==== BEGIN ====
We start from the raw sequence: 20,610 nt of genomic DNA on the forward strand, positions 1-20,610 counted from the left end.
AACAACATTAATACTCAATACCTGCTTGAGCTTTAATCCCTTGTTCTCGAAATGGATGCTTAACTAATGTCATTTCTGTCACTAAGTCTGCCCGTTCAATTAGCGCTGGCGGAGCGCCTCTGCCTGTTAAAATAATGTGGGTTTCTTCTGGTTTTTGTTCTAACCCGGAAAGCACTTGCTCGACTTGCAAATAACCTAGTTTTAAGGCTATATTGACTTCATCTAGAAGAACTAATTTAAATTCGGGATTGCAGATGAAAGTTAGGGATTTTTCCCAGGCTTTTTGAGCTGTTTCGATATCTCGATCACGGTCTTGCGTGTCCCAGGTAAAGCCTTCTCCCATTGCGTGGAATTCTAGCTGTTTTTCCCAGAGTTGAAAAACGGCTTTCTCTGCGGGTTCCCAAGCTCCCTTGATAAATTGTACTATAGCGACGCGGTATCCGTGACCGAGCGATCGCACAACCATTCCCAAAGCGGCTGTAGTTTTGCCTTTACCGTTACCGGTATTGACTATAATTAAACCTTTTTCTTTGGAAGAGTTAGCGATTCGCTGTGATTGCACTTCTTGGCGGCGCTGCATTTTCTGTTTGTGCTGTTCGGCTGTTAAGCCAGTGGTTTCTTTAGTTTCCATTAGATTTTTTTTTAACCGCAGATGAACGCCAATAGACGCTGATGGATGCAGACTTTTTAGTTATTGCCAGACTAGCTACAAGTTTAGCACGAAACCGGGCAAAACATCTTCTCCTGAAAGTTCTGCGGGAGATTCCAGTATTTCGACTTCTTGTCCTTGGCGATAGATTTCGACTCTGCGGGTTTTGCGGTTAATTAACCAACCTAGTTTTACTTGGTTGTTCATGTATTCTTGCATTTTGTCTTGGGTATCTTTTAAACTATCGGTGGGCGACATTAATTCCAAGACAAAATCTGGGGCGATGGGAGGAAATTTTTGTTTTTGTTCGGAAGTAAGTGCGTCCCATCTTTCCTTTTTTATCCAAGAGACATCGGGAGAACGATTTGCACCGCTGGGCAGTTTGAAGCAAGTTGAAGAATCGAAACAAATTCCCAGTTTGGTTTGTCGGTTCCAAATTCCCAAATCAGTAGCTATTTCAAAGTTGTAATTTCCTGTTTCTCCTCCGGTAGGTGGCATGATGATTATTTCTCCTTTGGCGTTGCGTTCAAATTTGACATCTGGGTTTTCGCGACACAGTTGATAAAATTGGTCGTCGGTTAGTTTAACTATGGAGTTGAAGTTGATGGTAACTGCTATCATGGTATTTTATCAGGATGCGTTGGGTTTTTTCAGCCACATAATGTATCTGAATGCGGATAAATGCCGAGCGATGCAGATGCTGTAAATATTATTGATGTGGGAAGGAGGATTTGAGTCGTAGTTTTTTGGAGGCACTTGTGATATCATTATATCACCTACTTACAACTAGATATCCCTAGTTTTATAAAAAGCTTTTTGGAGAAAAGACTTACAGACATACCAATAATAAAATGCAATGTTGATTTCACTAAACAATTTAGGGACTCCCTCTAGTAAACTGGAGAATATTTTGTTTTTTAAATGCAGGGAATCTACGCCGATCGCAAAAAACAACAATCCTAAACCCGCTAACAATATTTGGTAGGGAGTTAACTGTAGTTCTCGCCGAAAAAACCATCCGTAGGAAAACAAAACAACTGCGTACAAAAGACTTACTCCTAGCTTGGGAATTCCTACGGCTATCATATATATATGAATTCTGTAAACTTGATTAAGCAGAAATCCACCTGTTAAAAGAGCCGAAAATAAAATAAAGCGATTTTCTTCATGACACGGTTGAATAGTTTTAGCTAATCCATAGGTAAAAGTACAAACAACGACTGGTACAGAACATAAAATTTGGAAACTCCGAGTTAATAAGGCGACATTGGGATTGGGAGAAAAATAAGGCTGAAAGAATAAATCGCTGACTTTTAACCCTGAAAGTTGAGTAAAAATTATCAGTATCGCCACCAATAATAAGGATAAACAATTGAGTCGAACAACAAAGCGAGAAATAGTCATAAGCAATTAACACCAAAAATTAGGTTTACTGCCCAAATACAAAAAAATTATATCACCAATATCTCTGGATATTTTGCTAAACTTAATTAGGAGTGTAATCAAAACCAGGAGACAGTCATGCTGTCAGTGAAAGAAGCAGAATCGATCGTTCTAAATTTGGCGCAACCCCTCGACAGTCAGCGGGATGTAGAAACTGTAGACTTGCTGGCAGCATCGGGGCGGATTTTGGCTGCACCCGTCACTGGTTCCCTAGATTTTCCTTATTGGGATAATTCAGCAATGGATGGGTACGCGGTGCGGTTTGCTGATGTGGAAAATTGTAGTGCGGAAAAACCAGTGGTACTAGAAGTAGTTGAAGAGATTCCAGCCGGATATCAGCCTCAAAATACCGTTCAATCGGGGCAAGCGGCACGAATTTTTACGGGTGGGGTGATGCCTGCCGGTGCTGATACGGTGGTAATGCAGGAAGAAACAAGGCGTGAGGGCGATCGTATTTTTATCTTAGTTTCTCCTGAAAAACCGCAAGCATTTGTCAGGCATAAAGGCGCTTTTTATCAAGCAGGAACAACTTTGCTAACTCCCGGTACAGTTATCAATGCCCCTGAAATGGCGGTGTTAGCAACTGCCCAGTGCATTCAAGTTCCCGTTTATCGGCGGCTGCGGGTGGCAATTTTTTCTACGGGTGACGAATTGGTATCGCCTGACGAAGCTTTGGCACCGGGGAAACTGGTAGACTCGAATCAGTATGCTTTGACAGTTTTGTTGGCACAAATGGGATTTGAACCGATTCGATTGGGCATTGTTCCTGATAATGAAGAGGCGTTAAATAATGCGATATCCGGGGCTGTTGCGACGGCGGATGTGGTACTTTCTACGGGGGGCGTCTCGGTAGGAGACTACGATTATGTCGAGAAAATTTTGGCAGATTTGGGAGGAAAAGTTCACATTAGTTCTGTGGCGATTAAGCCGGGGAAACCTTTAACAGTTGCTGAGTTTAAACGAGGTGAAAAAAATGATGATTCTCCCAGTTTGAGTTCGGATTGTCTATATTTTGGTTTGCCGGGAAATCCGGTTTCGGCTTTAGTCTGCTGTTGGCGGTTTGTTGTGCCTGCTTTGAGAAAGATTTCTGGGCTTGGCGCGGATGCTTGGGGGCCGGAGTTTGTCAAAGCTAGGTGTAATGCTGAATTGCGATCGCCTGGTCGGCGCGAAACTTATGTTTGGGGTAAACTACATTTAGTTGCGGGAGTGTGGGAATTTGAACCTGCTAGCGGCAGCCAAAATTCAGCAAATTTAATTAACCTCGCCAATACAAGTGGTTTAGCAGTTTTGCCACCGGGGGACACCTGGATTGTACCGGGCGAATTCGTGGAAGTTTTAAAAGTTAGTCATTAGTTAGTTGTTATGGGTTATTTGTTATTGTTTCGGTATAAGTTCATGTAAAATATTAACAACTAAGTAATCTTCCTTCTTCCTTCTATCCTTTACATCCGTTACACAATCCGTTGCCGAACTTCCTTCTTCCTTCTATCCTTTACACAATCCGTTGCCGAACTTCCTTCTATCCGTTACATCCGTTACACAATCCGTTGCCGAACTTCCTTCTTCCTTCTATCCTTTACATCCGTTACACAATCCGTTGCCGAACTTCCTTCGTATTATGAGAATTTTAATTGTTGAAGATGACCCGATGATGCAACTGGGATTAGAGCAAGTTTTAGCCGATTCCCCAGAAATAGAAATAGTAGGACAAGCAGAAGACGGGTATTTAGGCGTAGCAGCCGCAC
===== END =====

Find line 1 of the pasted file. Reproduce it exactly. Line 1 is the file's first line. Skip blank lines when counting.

We start from the raw sequence: 20,610 nt of genomic DNA on the forward strand, positions 1-20,610 counted from the left end.